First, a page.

Implants with Bone Grafting

Dental Implants Often Require Bone Grafting

Dental implants are becoming an effective solution for many individuals that want an aesthetically pleasing smile, and a permanent solution to missing, failing or broken teeth. This outpatient surgery usually involves intensive procedures where damaged teeth are removed, bone grafting is performed to bolster the jawbone, the implant is screwed into place, a metal post a secured implant, and finally a permanent prosthetic tooth or dentures are attached to the post.

Bone Grafting

Many individuals that have lost teeth also lose significant bone structure to the upper or lower jaw. Lost teeth can be the result of a variety of health conditions that include:

  • Infections in dental cavities (caries)
  • Gum and periodontist disease
  • Trauma or injury to the tooth and/or jaw
  • A developmental defect at birth, or through aging

When the bone just below the gum line does not have enough height and/or width, additional bone must be grafted to the jaw before the dental implant can be positioned. Through bone augmentation, the grafting will fuse to existing bone, creating a solid structure strong enough to provide a solid base for the dental implant screwed into the jawbone.

The Process

For implant surgery to be successful, there must be a substantial amount of bone to accept the device. Because of that, a dentist will perform bone grafting to maximize the success rate of the dental implant surgery. Often times, this routine is a painless and predictable procedure.

Usually, the bone grafting surgery is minimally invasive and can be easily managed in an office (ambulatory) environment. While decades ago dentist harvested bone from the patient (autogenous graft), modern technology allows the dentist to use bones harvested from animals, primarily cows (bovine). This material is a xenograft comprising of natural bone mineral content thoroughly sterilized with the removal of all organic material.

Tissue Regeneration

Tissue regeneration is necessary at the site, to ensure that there is adequate bone tissue to provide support to the dental implant. The procedure produces an environment for “guided tissue regeneration” where the patient’s body is biochemically tricked to recognize the implanted graft as the patient’s natural bone. Over time, the body resorbs the grafted bone and replaces it with native bone from the patient.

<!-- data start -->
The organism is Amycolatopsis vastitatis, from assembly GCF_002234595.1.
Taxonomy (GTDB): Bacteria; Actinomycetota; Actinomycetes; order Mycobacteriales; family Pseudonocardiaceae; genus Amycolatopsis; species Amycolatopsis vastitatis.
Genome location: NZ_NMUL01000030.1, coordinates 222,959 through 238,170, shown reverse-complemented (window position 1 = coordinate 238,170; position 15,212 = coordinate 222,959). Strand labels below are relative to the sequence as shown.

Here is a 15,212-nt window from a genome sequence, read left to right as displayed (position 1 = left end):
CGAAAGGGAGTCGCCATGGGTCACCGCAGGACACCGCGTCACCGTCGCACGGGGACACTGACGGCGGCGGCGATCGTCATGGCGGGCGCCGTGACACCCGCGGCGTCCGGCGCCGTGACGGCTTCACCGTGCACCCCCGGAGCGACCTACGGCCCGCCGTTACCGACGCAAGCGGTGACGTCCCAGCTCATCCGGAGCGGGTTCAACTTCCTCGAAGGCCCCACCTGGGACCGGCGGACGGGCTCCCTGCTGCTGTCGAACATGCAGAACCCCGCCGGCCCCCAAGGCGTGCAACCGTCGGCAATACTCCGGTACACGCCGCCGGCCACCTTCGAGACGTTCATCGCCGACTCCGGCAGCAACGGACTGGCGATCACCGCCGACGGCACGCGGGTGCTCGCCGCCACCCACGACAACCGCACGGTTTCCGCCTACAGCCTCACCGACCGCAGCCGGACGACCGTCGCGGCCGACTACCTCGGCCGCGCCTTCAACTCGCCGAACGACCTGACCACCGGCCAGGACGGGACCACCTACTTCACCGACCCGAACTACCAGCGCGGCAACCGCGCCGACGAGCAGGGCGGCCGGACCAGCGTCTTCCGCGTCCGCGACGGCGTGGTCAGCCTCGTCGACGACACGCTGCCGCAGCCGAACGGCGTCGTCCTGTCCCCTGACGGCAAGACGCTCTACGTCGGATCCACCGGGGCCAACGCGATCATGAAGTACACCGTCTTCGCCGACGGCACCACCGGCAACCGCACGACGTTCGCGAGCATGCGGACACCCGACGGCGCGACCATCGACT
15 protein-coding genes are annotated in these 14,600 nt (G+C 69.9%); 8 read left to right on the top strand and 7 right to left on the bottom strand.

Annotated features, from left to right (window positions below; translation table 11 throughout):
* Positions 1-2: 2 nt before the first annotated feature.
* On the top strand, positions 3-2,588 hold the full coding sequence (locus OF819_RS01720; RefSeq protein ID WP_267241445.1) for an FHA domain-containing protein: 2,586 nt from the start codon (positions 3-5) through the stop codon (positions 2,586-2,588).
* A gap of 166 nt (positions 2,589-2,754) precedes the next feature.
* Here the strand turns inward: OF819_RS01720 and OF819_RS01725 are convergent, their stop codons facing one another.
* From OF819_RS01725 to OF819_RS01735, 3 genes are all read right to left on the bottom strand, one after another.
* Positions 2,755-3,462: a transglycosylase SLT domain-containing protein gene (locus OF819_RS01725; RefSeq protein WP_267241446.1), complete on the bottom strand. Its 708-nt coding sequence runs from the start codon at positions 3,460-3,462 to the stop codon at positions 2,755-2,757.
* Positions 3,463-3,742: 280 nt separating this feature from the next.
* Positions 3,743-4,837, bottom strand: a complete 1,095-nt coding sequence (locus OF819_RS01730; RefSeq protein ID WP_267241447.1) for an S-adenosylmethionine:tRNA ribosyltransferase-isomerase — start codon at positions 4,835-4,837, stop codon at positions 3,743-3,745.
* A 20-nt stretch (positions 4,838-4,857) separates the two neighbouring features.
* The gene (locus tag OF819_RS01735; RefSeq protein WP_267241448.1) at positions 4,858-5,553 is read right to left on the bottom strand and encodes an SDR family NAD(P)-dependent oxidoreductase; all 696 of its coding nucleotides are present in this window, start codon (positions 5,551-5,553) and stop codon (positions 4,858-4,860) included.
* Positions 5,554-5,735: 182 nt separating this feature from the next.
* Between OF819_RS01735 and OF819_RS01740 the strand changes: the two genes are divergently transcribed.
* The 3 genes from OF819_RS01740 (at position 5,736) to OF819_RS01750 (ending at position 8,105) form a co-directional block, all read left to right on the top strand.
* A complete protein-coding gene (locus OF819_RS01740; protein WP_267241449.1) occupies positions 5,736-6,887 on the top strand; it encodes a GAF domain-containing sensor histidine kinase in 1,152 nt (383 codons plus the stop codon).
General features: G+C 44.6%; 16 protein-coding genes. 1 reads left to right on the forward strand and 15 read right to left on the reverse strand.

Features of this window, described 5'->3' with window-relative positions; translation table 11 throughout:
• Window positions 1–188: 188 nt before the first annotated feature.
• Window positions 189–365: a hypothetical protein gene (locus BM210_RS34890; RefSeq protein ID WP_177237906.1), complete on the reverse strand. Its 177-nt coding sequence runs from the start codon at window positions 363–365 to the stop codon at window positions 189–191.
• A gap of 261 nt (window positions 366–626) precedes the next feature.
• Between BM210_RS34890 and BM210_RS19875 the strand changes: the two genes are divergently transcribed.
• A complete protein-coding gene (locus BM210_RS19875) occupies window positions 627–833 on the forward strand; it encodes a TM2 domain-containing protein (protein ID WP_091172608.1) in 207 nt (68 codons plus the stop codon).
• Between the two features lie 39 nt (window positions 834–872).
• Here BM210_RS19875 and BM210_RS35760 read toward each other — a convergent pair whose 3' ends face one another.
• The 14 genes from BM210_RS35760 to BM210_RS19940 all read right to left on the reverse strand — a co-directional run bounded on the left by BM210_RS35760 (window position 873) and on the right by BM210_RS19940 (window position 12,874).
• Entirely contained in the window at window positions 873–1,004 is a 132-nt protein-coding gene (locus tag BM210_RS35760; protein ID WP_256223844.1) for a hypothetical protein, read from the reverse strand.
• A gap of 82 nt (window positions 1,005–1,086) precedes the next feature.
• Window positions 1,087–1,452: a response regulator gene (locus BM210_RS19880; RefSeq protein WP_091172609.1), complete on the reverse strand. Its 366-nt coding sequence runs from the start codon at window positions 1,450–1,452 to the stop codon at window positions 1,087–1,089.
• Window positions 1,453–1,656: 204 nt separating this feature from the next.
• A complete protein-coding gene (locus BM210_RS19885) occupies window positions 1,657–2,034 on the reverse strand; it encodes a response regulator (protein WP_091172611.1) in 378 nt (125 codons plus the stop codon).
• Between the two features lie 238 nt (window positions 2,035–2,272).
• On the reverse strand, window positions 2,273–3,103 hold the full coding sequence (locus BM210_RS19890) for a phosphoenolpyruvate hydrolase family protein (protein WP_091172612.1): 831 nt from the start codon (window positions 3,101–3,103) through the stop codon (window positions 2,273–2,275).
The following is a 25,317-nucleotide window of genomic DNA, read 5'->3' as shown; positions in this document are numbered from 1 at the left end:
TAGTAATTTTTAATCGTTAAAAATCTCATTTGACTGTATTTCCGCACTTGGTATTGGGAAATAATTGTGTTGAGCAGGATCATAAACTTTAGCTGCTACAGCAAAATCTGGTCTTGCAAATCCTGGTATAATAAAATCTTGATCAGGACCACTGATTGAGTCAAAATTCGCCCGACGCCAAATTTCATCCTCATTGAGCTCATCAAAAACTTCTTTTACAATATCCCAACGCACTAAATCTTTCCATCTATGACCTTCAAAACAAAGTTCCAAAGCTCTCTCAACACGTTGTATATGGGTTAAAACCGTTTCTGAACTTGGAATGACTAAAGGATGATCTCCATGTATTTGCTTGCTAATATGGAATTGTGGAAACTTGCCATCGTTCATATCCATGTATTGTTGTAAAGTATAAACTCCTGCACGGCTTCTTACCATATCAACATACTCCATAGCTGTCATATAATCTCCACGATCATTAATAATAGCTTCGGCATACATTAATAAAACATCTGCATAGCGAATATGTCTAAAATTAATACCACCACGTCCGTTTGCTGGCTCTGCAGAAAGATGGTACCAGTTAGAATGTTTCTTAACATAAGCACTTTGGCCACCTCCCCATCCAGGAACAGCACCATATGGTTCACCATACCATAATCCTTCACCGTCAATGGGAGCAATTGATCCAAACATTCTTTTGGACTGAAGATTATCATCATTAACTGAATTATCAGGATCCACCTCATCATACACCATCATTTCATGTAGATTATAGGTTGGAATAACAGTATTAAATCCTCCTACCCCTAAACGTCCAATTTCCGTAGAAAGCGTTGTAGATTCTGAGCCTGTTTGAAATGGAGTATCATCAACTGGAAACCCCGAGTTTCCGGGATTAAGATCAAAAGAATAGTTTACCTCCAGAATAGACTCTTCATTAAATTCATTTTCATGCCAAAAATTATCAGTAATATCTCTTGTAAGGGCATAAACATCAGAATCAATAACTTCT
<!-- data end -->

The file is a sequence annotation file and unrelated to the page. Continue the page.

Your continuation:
Success Rates

Bone graft success rates are high, with many patients able to move through the process within a few months. However, bone grass can fail, even when the patient’s own bone material is used. Material that fails to properly graft to existing bone is removed. Often times, the doctor will attempt a second graft in an effort to produce more successful results.

Bone Grafts

In some incidences, a patient may have lost their teeth years ago, which could likely prevent adequate restoration of their teeth. In many incidences, denture wearers have a large jawbone that has receded to severely so that the denture cannot properly fit. As a result, doctors will perform a big bone graft to provide a solid base for missing teeth. The big bone graft serves as a solid foundation for numerous dental implants to hold dental implant supported dentures, or permanently fixed prosthetic teeth.

Because bone grafting is necessary in many tooth restorations, it can be rather extensive. However, even for patients that do not have adequate bone width or height for a solid tooth replacement can restore their teeth to a natural smile through bone grafting procedures.

In some incidences, bone grafting surgery is covered by insurance, where there has been significant trauma caused by an accident or incident. Some dental offices offer payment options to provide a solution for individuals that want and need this highly technical smile enhancing procedure.

Many individuals choose not to wear dentures or they live their life without teeth. Recent advancements in implant dentistry has made this highly specialized field an affordable solution for restoring the smile to its original appearance. Many of the complications associated with bone graft surgeries are temporary. However, being able to smile, talk, laugh, and eat any type of food can last a lifetime.

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